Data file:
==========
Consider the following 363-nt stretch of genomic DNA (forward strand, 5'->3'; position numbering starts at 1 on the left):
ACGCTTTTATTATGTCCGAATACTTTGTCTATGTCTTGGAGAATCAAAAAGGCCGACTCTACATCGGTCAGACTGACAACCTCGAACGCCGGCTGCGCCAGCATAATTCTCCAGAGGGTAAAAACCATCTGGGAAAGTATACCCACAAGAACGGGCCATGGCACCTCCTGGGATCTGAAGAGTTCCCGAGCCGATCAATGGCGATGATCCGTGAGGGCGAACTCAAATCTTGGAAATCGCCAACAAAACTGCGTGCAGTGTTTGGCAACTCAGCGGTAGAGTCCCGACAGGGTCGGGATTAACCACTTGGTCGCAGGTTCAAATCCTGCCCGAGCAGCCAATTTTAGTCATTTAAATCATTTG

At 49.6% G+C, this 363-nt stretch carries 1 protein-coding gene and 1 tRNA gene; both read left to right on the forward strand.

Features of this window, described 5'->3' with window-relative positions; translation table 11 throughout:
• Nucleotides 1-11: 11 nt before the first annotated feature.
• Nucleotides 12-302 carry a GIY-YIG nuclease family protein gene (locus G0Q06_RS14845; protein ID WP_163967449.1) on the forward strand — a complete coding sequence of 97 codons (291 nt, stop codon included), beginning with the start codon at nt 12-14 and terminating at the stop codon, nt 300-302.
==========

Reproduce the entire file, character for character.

Consider the following 363-nt stretch of genomic DNA (forward strand, 5'->3'; position numbering starts at 1 on the left):
ACGCTTTTATTATGTCCGAATACTTTGTCTATGTCTTGGAGAATCAAAAAGGCCGACTCTACATCGGTCAGACTGACAACCTCGAACGCCGGCTGCGCCAGCATAATTCTCCAGAGGGTAAAAACCATCTGGGAAAGTATACCCACAAGAACGGGCCATGGCACCTCCTGGGATCTGAAGAGTTCCCGAGCCGATCAATGGCGATGATCCGTGAGGGCGAACTCAAATCTTGGAAATCGCCAACAAAACTGCGTGCAGTGTTTGGCAACTCAGCGGTAGAGTCCCGACAGGGTCGGGATTAACCACTTGGTCGCAGGTTCAAATCCTGCCCGAGCAGCCAATTTTAGTCATTTAAATCATTTG

At 49.6% G+C, this 363-nt stretch carries 1 protein-coding gene and 1 tRNA gene; both read left to right on the forward strand.

Features of this window, described 5'->3' with window-relative positions; translation table 11 throughout:
• Nucleotides 1-11: 11 nt before the first annotated feature.
• Nucleotides 12-302 carry a GIY-YIG nuclease family protein gene (locus G0Q06_RS14845; protein ID WP_163967449.1) on the forward strand — a complete coding sequence of 97 codons (291 nt, stop codon included), beginning with the start codon at nt 12-14 and terminating at the stop codon, nt 300-302.